I don’t think so and I’d like to take a look at a story with you this morning that helps to show why. It begins way back with the birth of the man for whom the people of Israel would ultimately be named. The man’s name was Jacob and he was a scoundrel. Jacob was actually the second son of Isaac, the son of Abraham who was born at the promise of God. His twin brother, Esau, came out just before him, but Jacob was holding onto his heel. Because he came out clinging to his brother like this, Rebekah named him Jacob which means something like “one who grasps the heel.” Another translation of his name might be “one who deceives.” The people of this culture didn’t use a child’s name to carry on a family tradition or to express the parent’s individuality, but rather to convey something about the character of their child. And indeed, Jacob would grow to become a schemer. A man who sought to lay claim to all that he could, not aggressively, but craftily.
The first time we see this happen is in an ancient document that records a number of different origins. We call this book Genesis and our story picks up in chapter 25. The narrative glosses over the childhood and early adolescence of the boys, but after a summary statement describing just how different Jacob and Esau were from one another, it turns to this really interesting little story where we first see Jacob’s scheming. If you’ll find Genesis 25:29 with me you can follow along as I read.
“Once when Jacob was cooking stew, Esau came in from the field, and he was exhausted. And Esau said to Jacob, ‘Let me eat some of that red stew, for I am exhausted!’ (Therefore his name was called Edom.) Jacob said, ‘Sell me your birthright now.’ [By the way, a birthright back then was a special designation that went to the firstborn son and granted him some potentially valuable privileges later on down the line.] Esau said, ‘I am about to die; of what use is a birthright to me?’ Jacob said, ‘Swear to me now.’ So he swore to him and sold his birthright to Jacob. Then Jacob gave Esau bread and lentil stew, and he ate and drank and rose and went his way. Thus Esau despised his birthright.”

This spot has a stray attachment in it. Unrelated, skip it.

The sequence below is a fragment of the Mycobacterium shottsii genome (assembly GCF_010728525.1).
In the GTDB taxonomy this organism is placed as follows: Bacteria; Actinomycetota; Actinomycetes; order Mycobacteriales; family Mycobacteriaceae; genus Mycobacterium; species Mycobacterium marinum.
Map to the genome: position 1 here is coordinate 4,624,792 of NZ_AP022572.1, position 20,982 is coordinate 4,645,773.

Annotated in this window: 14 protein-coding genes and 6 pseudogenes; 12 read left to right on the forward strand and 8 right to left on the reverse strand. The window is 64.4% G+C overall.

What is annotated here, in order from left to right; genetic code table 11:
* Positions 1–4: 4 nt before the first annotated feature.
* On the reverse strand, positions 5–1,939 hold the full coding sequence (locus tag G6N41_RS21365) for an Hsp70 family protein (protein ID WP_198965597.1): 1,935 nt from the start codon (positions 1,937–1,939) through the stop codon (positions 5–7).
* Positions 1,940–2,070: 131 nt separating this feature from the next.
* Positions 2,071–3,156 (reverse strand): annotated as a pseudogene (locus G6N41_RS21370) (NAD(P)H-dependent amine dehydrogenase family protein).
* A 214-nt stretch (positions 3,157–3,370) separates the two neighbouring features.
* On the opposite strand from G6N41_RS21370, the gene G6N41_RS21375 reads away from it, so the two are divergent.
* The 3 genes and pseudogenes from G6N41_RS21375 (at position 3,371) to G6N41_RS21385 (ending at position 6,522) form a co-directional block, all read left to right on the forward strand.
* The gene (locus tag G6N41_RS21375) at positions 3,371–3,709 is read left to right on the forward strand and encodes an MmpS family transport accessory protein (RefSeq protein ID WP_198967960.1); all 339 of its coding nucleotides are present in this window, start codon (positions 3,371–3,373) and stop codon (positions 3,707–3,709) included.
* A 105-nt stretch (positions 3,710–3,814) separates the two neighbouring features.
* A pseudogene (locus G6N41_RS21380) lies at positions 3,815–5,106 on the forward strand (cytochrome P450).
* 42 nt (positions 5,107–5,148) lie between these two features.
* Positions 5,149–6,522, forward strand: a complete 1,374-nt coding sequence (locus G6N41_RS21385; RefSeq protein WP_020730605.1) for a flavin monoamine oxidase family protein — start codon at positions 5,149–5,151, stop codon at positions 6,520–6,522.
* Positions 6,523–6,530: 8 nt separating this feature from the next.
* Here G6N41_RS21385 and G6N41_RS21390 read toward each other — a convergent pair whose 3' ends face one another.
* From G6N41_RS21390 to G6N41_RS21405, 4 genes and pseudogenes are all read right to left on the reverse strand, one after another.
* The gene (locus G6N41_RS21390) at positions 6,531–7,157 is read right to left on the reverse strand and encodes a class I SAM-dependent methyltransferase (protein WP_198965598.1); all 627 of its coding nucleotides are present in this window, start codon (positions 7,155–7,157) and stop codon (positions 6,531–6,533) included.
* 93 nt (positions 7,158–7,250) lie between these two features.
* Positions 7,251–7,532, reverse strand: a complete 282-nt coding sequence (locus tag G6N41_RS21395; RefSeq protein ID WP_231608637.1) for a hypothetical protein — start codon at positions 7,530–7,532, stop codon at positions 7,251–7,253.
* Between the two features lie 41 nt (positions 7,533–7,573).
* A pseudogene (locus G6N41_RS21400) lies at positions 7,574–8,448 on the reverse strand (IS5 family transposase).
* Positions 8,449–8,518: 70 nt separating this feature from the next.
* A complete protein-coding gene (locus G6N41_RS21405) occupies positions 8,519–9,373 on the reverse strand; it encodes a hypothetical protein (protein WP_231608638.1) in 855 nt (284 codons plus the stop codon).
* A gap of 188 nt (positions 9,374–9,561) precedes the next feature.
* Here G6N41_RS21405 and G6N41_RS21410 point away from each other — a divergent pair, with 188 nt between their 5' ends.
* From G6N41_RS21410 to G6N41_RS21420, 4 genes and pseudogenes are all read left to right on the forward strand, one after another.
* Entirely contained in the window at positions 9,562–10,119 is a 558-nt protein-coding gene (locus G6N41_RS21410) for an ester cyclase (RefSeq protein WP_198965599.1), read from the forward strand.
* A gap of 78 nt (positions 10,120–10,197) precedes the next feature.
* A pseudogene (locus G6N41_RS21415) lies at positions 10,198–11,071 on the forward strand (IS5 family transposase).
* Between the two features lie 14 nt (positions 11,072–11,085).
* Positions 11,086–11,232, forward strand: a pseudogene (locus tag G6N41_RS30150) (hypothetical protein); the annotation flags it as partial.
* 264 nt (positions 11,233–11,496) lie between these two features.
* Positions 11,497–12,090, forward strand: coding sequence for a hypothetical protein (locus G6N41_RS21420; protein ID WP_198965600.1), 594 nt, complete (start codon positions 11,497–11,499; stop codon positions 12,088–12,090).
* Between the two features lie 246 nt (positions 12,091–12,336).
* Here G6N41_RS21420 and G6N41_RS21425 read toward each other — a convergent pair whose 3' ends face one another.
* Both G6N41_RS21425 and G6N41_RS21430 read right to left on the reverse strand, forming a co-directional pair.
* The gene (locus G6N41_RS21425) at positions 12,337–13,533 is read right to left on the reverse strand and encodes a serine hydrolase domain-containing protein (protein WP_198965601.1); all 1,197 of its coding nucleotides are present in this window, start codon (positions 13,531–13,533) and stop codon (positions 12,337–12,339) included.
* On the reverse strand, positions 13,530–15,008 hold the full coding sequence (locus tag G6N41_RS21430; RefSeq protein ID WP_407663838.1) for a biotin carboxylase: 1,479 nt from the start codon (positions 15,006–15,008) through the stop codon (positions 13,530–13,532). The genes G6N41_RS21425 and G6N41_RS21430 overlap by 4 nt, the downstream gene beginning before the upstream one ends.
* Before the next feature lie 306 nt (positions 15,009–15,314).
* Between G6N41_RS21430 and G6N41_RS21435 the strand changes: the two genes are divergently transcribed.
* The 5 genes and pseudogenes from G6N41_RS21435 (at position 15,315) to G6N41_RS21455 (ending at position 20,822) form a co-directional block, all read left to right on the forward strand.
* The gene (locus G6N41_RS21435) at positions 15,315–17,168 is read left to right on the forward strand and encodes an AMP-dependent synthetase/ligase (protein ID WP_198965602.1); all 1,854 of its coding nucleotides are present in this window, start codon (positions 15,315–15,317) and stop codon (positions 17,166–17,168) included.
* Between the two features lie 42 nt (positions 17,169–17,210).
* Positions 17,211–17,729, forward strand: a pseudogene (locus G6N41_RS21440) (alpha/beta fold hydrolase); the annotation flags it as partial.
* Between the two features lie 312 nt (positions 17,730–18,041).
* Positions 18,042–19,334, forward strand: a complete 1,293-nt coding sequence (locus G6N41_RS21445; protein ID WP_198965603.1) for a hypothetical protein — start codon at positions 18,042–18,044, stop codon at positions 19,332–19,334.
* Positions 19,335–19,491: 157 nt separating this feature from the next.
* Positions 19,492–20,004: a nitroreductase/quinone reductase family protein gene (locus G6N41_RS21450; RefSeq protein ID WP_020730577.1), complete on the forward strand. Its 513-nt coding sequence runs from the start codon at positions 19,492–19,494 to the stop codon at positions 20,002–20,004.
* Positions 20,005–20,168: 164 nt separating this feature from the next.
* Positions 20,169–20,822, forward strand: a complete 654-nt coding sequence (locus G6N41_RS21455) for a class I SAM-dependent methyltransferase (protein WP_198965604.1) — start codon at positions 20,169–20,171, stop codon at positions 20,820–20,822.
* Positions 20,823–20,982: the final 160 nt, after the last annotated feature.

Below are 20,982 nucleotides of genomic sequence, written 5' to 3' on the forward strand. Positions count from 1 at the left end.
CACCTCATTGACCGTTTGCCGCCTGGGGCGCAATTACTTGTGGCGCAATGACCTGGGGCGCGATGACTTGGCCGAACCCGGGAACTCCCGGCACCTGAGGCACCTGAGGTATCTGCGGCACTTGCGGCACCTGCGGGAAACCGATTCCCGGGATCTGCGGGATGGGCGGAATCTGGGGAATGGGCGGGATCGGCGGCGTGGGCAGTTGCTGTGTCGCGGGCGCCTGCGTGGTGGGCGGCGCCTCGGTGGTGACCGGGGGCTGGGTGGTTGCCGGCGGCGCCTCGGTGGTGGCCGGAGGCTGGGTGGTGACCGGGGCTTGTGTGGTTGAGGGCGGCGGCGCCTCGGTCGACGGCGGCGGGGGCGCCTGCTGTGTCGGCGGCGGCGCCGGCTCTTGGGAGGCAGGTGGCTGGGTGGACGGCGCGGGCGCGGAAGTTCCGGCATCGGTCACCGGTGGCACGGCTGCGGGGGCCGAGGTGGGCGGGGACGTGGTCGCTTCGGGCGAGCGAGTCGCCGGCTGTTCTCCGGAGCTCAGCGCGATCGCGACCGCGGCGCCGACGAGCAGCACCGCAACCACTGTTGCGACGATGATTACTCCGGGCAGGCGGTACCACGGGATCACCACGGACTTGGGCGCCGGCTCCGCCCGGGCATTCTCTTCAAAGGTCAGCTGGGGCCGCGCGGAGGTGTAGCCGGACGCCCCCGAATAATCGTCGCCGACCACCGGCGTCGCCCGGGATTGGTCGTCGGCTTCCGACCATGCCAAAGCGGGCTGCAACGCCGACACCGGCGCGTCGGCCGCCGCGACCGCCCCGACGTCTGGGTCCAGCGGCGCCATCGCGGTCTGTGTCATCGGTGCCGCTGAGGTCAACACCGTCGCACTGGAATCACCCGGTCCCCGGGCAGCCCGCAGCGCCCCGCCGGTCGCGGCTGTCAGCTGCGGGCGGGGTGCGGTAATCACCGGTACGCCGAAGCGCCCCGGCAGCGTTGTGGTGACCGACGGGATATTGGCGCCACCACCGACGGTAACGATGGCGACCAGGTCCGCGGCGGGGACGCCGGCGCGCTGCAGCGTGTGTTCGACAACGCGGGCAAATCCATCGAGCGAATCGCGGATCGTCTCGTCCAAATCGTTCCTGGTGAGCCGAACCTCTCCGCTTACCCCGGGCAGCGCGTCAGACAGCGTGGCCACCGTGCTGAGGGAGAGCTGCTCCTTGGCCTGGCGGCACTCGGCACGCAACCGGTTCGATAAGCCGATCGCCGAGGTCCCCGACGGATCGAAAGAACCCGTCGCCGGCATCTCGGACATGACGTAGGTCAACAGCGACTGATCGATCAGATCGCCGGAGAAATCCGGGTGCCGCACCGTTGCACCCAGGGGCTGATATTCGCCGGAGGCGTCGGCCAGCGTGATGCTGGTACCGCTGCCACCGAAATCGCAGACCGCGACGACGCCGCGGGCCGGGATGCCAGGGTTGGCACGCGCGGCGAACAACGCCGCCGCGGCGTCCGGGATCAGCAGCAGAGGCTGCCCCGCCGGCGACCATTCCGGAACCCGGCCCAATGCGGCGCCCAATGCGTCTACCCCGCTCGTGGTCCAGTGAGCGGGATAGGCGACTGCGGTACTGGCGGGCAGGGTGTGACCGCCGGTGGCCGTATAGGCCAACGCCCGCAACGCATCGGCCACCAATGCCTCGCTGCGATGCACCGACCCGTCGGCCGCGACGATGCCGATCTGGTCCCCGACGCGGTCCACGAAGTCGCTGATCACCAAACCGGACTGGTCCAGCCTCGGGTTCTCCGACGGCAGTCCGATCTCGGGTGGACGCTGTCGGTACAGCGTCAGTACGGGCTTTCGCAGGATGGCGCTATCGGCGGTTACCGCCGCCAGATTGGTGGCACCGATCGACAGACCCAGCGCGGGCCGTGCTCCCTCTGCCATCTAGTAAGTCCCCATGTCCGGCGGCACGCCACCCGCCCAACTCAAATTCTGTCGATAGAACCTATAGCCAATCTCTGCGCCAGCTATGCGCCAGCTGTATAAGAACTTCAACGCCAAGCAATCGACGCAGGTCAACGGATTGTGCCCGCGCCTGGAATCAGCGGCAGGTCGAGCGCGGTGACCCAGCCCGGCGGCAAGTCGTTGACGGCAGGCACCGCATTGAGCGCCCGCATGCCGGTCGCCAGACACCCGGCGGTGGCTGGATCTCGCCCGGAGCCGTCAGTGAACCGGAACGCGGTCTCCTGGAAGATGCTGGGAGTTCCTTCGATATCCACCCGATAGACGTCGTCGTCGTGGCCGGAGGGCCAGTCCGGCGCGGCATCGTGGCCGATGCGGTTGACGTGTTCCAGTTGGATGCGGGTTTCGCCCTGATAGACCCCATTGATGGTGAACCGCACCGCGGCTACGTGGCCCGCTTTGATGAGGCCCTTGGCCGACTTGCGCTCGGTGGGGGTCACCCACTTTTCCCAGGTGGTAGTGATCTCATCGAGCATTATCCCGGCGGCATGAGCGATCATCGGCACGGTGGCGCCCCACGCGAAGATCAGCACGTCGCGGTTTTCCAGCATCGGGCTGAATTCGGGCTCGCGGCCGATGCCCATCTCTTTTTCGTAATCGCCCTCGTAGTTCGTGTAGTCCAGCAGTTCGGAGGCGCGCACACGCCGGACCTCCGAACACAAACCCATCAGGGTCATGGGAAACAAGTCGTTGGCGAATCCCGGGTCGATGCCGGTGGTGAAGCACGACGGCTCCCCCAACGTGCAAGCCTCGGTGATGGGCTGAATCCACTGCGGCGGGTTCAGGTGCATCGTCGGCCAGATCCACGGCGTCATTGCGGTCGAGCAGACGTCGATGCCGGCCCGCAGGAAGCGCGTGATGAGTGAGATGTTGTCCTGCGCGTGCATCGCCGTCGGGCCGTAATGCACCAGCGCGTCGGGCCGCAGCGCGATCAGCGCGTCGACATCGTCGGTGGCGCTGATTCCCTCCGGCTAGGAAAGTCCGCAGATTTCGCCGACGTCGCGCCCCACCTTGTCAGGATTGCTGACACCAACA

Now, this seems at first read to be kind of a random story, and in fact it doesn’t feature very prominently in the narrative but a couple more times. The point, though, is that while Esau was a shortsighted dope to agree to his brother’s bargain, Jacob deceitfully took advantage of his brother’s foolishness to lay claim to something that should never have been his in the first place. This was the first evidence of a rift between the brothers. A few years later, the rift would become much larger.
Isaac, their father, had grown very ill. It did not seem he would live much longer so he summoned Esau and told him to go out and make him some wild game stew. When he returned with the dish, Isaac would bless Esau. This blessing was also a big deal in that culture and was somewhat akin to a parent’s last will and testaments. The firstborn traditionally received the biggest blessing to go along with his biggest inheritance…which Esau had sold to his brother a few years earlier for some lentil stew. Well, overhearing this conversation, Isaac’s wife, Rebekah, angry at her elder son for marrying outside the clan, coaches Jacob in deceiving Isaac into giving him the blessing. Jacob complies and when Esau finds out about it he cries out angrily, “Is he not rightly named Jacob? For he has cheated me these two times. He took away my birthright, and behold, now he has taken away my blessing.” Later, when Isaac could not hear him, he declared, “The days of mourning for my father are approaching; then I will kill my brother Jacob.” In other words, forgiveness wasn’t exactly on Esau’s mind. And can you blame him? I mean, think about it. When someone dies today their kids often fight bitterly over who gets what and how much of it even when the will makes everything clear. Some of you have experienced this first hand. Imagine how heated things were here when Jacob had now twice stolen what would have otherwise gone to Esau. This kind of thing could probably go up on our list of unforgivables. Esau was wronged by his brother and Jacob showed no remorse for his actions that we can see. Expecting Esau to forgive simply wouldn’t be fair. Jacob should have to make restitution.